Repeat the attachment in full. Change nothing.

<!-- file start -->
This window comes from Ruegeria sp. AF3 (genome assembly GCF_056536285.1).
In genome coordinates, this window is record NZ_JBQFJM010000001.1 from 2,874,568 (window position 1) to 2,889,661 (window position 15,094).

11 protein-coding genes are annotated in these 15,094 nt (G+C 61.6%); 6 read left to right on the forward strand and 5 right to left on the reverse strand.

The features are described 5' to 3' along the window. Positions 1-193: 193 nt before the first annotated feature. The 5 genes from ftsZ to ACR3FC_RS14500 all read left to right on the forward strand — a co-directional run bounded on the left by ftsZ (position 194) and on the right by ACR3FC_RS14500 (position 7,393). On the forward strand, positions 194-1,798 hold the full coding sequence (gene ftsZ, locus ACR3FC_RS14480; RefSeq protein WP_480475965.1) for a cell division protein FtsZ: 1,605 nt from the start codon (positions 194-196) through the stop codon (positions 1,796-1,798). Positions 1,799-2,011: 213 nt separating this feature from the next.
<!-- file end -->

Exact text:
This window comes from Ruegeria sp. AF3 (genome assembly GCF_056536285.1).
In genome coordinates, this window is record NZ_JBQFJM010000001.1 from 2,874,568 (window position 1) to 2,889,661 (window position 15,094).

11 protein-coding genes are annotated in these 15,094 nt (G+C 61.6%); 6 read left to right on the forward strand and 5 right to left on the reverse strand.

The features are described 5' to 3' along the window. Positions 1-193: 193 nt before the first annotated feature. The 5 genes from ftsZ to ACR3FC_RS14500 all read left to right on the forward strand — a co-directional run bounded on the left by ftsZ (position 194) and on the right by ACR3FC_RS14500 (position 7,393). On the forward strand, positions 194-1,798 hold the full coding sequence (gene ftsZ, locus ACR3FC_RS14480; RefSeq protein WP_480475965.1) for a cell division protein FtsZ: 1,605 nt from the start codon (positions 194-196) through the stop codon (positions 1,796-1,798). Positions 1,799-2,011: 213 nt separating this feature from the next.